Boston Glaucoma Specialist Bin Wu, M.D. clarified facts about a type of glaucoma called narrow angle glaucoma. “Given the seriousness of narrow angle glaucoma it is important for people to understand more about its risks and symptoms in order to avoid the potential for vision loss,” commented Dr. Wu of D’Ambrosio Eye Care with offices in Athol, Lancaster, Acton & Gardner. “A narrow angle is an anatomical configuration in the eye that under certain conditions can result in high eye pressure. High eye pressure may lead to glaucoma. The presence of and the diagnosis of narrow angles is not the same as a diagnosis of glaucoma as only a small percentage of patients with narrow angles actually develop narrow angle glaucoma. As with many eye conditions, problems and diseases, early diagnosis and treatment can prevent the development of angle closure glaucoma,” further explained Dr. Wu.
The angle of the eye is located at the junction between the iris-the colored part of the eye-and the cornea which is clear curved dome in the front of the eye. Inside the eye-behind the iris-is a ring like structure called the ciliary body which continually produces fluid called aqueous humor. The aqueous fluid flows over the lens, then through the pupil and drains internally from the eye via the trabecular meshwork which is located at the “angle”. As long as aqueous is drained at roughly the same rate it is produced, the eye maintains a normal pressure. If aqueous cannot drain as quickly as it is made, the eye pressure will go up. If it goes up slowly due to too much fluid being produced or too little fluid be drained, it can cause the eye pressure to rise resulting in open angle glaucoma. If the pressure rises quickly because the angle is too narrow or even closed or blocked it can cause a rapid rise in eye pressure resulting in narrow angle glaucoma.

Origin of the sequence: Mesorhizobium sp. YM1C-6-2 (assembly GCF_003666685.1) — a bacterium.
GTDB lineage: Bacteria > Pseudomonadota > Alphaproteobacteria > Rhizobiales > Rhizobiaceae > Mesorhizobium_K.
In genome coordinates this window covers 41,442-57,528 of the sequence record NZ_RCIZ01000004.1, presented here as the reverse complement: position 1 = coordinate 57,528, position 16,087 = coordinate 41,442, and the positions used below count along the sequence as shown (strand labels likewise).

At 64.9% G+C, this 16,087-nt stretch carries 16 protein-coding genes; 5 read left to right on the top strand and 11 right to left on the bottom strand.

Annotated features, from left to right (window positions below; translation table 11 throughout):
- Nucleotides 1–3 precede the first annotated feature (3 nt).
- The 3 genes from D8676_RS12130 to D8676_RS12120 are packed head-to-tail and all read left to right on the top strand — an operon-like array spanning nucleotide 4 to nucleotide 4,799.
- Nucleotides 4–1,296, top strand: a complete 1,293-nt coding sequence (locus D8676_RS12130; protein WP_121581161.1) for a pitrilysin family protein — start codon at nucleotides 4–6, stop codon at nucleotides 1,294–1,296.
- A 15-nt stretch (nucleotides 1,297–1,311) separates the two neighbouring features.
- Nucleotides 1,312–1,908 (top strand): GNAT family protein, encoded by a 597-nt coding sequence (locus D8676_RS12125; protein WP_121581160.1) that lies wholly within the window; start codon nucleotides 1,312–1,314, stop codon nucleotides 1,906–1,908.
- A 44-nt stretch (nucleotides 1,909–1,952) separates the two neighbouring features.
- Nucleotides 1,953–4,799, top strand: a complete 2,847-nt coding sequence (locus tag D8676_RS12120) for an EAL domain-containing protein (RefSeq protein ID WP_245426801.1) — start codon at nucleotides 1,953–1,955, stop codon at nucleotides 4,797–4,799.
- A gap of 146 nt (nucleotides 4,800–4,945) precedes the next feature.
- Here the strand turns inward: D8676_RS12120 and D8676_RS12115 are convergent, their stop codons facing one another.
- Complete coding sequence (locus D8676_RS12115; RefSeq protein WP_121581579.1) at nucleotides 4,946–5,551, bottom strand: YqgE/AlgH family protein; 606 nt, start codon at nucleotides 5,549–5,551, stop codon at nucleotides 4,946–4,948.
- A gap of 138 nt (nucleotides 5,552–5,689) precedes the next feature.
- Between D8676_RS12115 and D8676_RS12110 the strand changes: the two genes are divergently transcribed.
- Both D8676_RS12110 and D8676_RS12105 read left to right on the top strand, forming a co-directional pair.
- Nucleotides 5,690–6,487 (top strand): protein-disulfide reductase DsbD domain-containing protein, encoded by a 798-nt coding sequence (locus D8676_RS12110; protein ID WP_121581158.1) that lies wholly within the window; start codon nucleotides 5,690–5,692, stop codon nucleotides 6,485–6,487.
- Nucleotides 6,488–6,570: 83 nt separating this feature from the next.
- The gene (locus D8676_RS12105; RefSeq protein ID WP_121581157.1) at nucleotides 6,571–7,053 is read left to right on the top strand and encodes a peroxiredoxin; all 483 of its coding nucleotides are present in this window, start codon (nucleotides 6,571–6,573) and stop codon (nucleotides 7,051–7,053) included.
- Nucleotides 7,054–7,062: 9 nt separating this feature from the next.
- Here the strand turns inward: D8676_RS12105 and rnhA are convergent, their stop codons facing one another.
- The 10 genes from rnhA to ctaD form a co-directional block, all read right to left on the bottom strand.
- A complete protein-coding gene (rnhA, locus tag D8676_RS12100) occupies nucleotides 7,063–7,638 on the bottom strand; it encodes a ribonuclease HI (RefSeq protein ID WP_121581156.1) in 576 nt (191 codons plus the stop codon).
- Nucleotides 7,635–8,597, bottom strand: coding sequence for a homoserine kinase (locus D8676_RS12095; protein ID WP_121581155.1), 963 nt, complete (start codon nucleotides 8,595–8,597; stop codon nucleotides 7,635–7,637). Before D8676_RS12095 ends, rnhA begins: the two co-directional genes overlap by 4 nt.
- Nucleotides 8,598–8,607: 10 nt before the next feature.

Dr. Wu further explained, “The crystalline lens inside the eye grows throughout life and actually increases in size. As its size increases it can move the iris forward and slowly narrow or crowd the angle. Narrow angles tend to be seen more commonly as we age and some eyes are more predisposed to narrow angles than others. Narrow angles are more commonly found in people over the age of 40, females, farsighted or hyperopic patients, and in people of East Asian, African and Inuit descent.”
“Unlike open angle glaucoma which really produces no symptoms, symptoms that the angle is closing intermittently include episodes of blurred vision, perhaps seeing halos around objects, a headache-like pain around the eye or brow and even red eye,” explained Dr. NAME. “These symptoms can sometimes resolve spontaneously and may occur periodically over days or weeks. In addition, if the angle closes and does not reopen spontaneously, you may experience nausea and vomiting,” Dr. Wu further explained, “If this happens you need to call us right away and tell us you need an immediate appointment.”
If you or someone you know would like to learn more about narrow angle glaucoma or are concerned about having narrow angles please schedule an eye examination at D’Ambrosio Eye Care by calling us at 800-325-3937, visiting D’Ambrosio Eye Care or facebook.com/dambrosioeyecare.
D'Ambrosio Eye Care is a leading eye and LASIK care practice with office locations at 479 Old Union Turnpike, Lancaster, Massachusetts 01523, 100 Powder Mill Road, Acton, Massachusetts 01720, 413 Main Street, Athol, Massachusetts 01331 and 74 Main Street,Gardner, Massachusetts 01440 that serve the greater Boston and central Massachusetts area.